Life after the Games
VAIL ” If Mick Jagger had been in Vail Wednesday night, he would have probably had to line up like all the rest, waiting to shake hands or take his picture with local athletic heroes. Vail Mayor Rod Slifer proclaimed April 12 official Vail Olympian Day, honoring the town’s 2006 Olympians Toby Dawson and Sarah Schleper and Paralympians Sandy Dukat and Ralph Green.
All four athletes found themselves incessantly congratulated Wednesday, signing autographs and being nudged into photographs with smiling admirers.
It’s hard to say how much life has changed much for the athletes as a result of the 2006 Games. Schleper, a Vail-born three-time Olympian who landed the top American result with a 10th place in the 2006 women’s Olympic slalom despite recovering from back surgery in December, proceeded to tear her ACL and meniscus in the World Cup giant slalom following the Games. She accepted her honor Wednesday night with a brace around her knee. Unsure as to whether or not she’ll make another Olympic appearance, Schleper only wished good spring skiing to those in the crowd.
“I hear it’s great out there,” Schleper said. “Ski a run for me.”
Dukat, who moved to the valley three years ago, took bronze in both the 2002 and the 2006 Paralympic slaloms, is planning to race next year, but has declared the Torino Games her last.
The honor is Vail’s
“It was a really a fantastic,” she said. “And I feel so honored to stand up here with my fellow Paralympian and these two Olympians.”
Green, who moved to the valley from New York and, while skiing his first Paralympics this March, was winning the men’s super-G race before crashing, said the best part of his Paralympic experience was seeing Dukat and his other teammates on the podium.
“It was overwhelming,” Green said. “Seeing my teammates on the podium with their families, kickin’ some butt made me feel pretty good.”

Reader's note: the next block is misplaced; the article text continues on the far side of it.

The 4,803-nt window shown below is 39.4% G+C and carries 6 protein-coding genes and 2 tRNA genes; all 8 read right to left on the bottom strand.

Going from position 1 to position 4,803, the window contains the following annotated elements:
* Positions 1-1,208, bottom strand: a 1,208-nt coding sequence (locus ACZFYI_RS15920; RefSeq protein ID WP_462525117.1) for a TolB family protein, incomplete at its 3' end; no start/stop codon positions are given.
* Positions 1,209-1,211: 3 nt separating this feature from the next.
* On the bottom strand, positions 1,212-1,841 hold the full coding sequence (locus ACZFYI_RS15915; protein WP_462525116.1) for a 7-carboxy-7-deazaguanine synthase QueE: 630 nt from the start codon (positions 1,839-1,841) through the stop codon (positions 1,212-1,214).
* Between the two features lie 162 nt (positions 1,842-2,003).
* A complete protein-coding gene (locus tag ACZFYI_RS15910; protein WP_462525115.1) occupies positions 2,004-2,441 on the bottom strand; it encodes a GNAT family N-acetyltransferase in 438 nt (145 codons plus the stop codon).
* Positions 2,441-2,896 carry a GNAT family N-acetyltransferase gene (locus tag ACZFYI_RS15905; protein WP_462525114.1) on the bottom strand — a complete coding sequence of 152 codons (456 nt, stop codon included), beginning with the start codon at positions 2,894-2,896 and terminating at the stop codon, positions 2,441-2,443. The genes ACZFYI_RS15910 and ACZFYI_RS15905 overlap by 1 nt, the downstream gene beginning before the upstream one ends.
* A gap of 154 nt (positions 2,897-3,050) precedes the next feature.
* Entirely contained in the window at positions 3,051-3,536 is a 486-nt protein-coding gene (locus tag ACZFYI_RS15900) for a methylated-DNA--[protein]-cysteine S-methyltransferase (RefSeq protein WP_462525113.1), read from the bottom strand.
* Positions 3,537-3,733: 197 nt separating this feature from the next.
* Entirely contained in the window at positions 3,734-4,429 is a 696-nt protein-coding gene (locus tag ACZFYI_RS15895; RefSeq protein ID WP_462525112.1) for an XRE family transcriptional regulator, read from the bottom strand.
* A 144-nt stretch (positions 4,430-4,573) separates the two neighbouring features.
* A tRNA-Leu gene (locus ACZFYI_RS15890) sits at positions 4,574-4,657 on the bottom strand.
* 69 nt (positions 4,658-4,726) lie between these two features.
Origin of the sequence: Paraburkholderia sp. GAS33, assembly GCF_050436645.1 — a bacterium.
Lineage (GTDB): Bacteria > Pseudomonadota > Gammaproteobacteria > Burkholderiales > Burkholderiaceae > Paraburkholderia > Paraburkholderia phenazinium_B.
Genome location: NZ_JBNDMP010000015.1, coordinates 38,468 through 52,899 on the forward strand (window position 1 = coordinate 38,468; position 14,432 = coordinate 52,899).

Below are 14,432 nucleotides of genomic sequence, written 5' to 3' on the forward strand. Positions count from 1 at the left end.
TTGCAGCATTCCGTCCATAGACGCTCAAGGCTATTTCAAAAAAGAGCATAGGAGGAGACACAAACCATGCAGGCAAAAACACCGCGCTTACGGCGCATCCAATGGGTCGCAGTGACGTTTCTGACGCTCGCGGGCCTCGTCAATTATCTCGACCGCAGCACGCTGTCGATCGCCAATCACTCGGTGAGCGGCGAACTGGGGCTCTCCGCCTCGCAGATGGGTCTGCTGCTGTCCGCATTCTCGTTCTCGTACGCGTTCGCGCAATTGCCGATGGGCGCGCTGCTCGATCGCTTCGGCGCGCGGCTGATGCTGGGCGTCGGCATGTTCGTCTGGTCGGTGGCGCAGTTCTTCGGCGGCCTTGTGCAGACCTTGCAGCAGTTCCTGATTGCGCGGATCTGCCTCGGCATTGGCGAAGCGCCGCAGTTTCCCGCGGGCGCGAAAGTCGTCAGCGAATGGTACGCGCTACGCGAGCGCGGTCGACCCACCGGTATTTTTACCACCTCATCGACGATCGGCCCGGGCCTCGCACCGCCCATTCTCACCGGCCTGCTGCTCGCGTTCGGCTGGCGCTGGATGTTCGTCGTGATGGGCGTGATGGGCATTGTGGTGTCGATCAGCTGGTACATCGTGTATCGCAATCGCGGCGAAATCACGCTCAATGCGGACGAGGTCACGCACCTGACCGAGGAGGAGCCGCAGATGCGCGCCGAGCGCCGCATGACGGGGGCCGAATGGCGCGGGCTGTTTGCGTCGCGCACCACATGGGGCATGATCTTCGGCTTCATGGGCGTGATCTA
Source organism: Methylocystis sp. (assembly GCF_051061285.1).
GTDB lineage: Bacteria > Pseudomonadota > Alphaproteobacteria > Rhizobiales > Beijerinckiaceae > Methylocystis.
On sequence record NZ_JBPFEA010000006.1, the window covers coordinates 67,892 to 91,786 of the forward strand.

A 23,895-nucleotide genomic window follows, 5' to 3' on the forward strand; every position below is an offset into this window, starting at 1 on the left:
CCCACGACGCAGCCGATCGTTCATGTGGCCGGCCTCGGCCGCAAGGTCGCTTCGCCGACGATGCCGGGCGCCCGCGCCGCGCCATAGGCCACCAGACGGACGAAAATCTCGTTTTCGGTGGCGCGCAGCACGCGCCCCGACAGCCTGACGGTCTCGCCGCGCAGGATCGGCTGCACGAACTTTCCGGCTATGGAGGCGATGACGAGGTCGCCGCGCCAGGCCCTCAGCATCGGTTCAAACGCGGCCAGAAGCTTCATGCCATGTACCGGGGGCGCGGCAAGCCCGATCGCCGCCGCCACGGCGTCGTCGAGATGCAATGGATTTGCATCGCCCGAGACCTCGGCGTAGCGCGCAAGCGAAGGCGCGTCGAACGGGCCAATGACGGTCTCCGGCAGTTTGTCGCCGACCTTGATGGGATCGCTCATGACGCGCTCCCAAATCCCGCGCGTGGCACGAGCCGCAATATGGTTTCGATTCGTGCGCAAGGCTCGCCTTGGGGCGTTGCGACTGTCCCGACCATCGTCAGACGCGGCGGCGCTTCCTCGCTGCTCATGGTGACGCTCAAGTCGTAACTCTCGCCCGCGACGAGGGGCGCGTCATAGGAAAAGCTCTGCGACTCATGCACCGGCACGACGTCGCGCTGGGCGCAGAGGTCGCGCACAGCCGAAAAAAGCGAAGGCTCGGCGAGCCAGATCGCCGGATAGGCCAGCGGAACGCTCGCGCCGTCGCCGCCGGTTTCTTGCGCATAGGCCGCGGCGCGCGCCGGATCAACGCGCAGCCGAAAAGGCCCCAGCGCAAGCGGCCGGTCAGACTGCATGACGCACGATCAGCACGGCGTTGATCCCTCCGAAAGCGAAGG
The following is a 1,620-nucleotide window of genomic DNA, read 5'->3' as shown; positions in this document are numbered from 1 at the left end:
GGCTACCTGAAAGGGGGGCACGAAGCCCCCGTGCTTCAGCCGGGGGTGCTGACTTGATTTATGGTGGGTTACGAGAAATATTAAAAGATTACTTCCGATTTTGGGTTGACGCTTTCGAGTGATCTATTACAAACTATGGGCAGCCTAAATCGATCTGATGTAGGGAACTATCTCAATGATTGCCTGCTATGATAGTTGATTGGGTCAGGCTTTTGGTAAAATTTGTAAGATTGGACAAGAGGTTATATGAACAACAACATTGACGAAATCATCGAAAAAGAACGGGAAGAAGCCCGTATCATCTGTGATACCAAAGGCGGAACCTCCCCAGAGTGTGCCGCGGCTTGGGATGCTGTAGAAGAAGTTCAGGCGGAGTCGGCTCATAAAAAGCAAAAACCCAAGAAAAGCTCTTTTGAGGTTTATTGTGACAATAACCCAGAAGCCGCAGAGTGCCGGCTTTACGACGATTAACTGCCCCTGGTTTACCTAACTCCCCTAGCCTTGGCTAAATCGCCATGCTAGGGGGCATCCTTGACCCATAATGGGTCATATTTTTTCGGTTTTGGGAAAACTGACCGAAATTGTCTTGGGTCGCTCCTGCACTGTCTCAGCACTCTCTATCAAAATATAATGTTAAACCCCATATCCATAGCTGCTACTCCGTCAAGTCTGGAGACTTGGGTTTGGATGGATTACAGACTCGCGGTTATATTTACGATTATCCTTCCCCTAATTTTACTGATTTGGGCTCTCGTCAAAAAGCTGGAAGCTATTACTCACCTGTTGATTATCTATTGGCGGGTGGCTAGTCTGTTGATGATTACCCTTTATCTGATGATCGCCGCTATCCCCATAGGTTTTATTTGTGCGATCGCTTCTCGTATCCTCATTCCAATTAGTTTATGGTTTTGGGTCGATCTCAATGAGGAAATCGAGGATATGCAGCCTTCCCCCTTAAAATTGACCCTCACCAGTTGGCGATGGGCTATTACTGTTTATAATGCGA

Schleper will spend her summer recovering from knee surgery while Dukat and Green will make a series of sponsor appearances and speeches.
Dawson’s life remains the most altered from his Olympic bronze medal mogul run, after which the whole world latched onto his story. Born in South Korea and adopted by Vail ski instructors, Dawson has had to hire two agents to field all the calls from media, fans and those claiming to be his biological parents after the Olympics.
“I’ll be going back there eventually, probably in late spring or early summer,” Dawson said of South Korea. “It’s definitely something I’m looking forward to. I was just waiting for a little of the heat to die off.”
Not surprisingly, several Koreans have come out of the woodwork, claiming the Olympic medallist is their son.
“I’m not convinced there are any good leads yet,” Dawson said. “It’s pretty wild.”
‘Not that big of a celebrity’
Dawson and his adopted family will go through the Korean media and some other agencies in pursuit of legitimate parent possibilities.
“The word’s out there, so that will make it a little easier,” said Dawson, whose post-Olympic appearances have included a Kids’ Choice award from Nickelodeon in Los Angeles, a red carpet appearance at a Disney premiere and several other “cool little things.”
As the Vail Valley Foundation, which organized the ceremony honoring the returning local athletes announced an upcoming sculpture commemorating Vail’s Olympians and Paralympians, Vail Resorts’ Bill Jensen presented Dawson with a lifetime ski pass.
Ironically, Dawson has scarcely touched his skis since winning his Olympic medal, save a couple of days filming for the new Warren Miller film. He skipped the remainder of the World Cup season, and has already played 15 rounds of golf this spring.
“My ski boots aren’t very comfortable for some reason,” Dawson joked. “I kind of knew I wasn’t going to be skiing the rest of the winter (following the Olympics). I had been training so hard and was so focused. I just wanted to relax.”
Dawson is still getting used to being accosted just about everywhere he goes, but he cherishes the attention he’s had from Vail.
“People in town are great, congratulating me all the time and really supporting me,” he said. “It’s nice to thank them for supporting me.”
As for his new fame, Dawson said he believes it will fade in time.
“It’s fun, just some days, you have to step away from it,” he said. “At least I’m not that big of a celebrity.”
Sports Writer Shauna Farnell can be reached at 949-0555, ext.14632, or firstname.lastname@example.org.